The next day, I packed up all my stuff and headed North to Minneapolis to waste a couple hours. One of the dishwashers at the event recommended that I check out Patisserie 46, so that was my first stop. When I got there, I was immediately impressed. Their case was filled with perfect little cakes, tarts and other French desserts and the counter was flooded with pastries. The croissants were some of the most beautiful I had ever seen and I immediately ordered one with a large cup of coffee. It was everything its appearance promised: flakey, light texture with a classic, clean croissant flavor. Beautiful.


After my short stint in Minneapolis, I headed East to Madison, Wisconsin. The drive over there was punctuated with heavy rain, but beautiful. This was America’s Dairyland and it was everything people had said it was. During the sunset, I drove through vast farmland with big red barns towered by tall silos with a pinky, orange backdrop. It honestly did not seem real.

La Baguette


While in Madison, I was lucky enough to have run into a Francophile named Stephanie who knew about all the best foodie places in the area. This morning we went to La Baguette, which was owned and operated by a French woman who had brought a little piece of Paris over to Madison. They had some delicious looking things, but I settled on the chocolatine, essentially brioche filled with a smear of pastry cream and chocolate chips. It was very rich, but definitely not overdone. I love simple but unique pastries that use traditional ingredients (ie. brioche, chocolate and pastry cream) to create something unique and delicious.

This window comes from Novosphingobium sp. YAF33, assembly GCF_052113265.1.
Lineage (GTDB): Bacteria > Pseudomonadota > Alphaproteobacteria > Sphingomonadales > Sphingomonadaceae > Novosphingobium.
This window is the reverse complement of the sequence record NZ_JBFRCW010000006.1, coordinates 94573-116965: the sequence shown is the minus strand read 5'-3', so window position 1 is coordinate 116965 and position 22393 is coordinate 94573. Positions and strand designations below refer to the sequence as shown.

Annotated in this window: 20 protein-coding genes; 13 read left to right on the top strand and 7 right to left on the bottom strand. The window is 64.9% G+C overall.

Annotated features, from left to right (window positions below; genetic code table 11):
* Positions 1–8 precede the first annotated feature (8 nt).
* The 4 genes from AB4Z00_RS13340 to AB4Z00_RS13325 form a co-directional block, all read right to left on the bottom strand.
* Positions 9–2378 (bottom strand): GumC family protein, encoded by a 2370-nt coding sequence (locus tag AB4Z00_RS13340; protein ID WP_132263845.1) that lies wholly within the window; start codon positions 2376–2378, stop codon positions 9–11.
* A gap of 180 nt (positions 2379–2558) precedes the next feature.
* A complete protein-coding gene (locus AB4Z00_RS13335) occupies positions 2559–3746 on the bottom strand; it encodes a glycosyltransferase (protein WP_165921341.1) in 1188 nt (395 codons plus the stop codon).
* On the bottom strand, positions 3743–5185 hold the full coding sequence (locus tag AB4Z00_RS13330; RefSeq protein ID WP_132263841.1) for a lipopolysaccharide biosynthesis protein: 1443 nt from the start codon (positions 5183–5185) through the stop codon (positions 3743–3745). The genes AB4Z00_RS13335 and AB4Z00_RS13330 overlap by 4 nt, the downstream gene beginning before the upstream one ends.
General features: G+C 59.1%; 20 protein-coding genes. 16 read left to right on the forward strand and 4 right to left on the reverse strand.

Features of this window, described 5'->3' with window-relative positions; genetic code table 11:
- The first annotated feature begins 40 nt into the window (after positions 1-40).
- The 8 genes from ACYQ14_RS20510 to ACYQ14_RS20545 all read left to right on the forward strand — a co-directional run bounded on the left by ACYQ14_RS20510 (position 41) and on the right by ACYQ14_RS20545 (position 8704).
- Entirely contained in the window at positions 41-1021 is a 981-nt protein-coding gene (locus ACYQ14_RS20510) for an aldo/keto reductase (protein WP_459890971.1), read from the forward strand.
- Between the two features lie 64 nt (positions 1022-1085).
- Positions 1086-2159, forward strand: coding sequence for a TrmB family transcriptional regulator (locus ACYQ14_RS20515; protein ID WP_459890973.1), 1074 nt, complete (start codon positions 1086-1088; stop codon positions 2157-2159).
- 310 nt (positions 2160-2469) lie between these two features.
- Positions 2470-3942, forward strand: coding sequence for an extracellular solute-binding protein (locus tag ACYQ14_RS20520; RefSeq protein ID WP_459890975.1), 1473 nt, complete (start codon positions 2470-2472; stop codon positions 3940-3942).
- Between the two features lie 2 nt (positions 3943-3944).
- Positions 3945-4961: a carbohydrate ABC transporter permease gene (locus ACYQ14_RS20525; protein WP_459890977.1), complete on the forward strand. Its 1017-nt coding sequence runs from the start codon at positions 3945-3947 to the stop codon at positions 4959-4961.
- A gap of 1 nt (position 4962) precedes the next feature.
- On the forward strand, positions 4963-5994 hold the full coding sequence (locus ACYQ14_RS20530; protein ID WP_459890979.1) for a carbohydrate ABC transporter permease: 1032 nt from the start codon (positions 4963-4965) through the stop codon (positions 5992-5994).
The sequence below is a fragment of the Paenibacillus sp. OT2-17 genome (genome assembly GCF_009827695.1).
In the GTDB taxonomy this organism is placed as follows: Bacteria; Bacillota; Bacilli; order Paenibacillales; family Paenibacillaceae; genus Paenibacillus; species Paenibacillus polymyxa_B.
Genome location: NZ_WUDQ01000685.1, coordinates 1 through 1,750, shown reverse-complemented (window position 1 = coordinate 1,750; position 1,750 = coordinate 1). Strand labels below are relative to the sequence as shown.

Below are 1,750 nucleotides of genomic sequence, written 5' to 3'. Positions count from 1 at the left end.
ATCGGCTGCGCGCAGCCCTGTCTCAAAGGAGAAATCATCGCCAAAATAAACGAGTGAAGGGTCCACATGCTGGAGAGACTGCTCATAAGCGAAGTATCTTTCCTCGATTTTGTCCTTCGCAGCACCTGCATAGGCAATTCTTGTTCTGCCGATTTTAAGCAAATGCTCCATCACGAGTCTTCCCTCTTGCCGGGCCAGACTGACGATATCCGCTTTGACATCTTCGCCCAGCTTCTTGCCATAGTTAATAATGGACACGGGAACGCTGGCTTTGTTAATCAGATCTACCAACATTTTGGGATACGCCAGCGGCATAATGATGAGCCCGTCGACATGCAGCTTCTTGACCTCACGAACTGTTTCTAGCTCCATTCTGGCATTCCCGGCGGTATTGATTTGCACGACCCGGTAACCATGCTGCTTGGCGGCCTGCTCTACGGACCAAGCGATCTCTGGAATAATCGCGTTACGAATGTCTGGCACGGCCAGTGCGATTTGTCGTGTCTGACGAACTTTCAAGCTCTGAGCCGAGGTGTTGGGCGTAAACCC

The next stop was Fromagination, which is a generous little cheese shop in downtown Madison packed with an incredible amount of cheese, chocolate, beer, wine and crackers. They follow you handing you samples of cheese and sips of wine as you soak in the incredible variety that Wisconsin cheeses have to offer. My favorite was the Ziege Zacke Blue. It is an aged cheddar with a blend of cow and goat milk and some beautiful veins of blue in it. It isn’t too strong but has a creamy, rich flavor that never gets old.


Madison Sourdough Company

We obviously needed a baguette to pair with our cheese so we went to Madison Sourdough Company. This was a simple bred company that offered some pastries, salads and soups and occasionally pies and tarts for the holidays. I loved pretty much everything about this place. They had a simple but artful approach that is clarified in a small booklet that they had. Andrew Hutchinson (I assume the head baker) writes about the centuries old connection between the baker, miller and farmer and how he has rekindled that in the local area. “As a baker, it strengthens my connection to the history that has inspired my baking techniques in a modern craft-revival.” Modern craft-revival. I love that.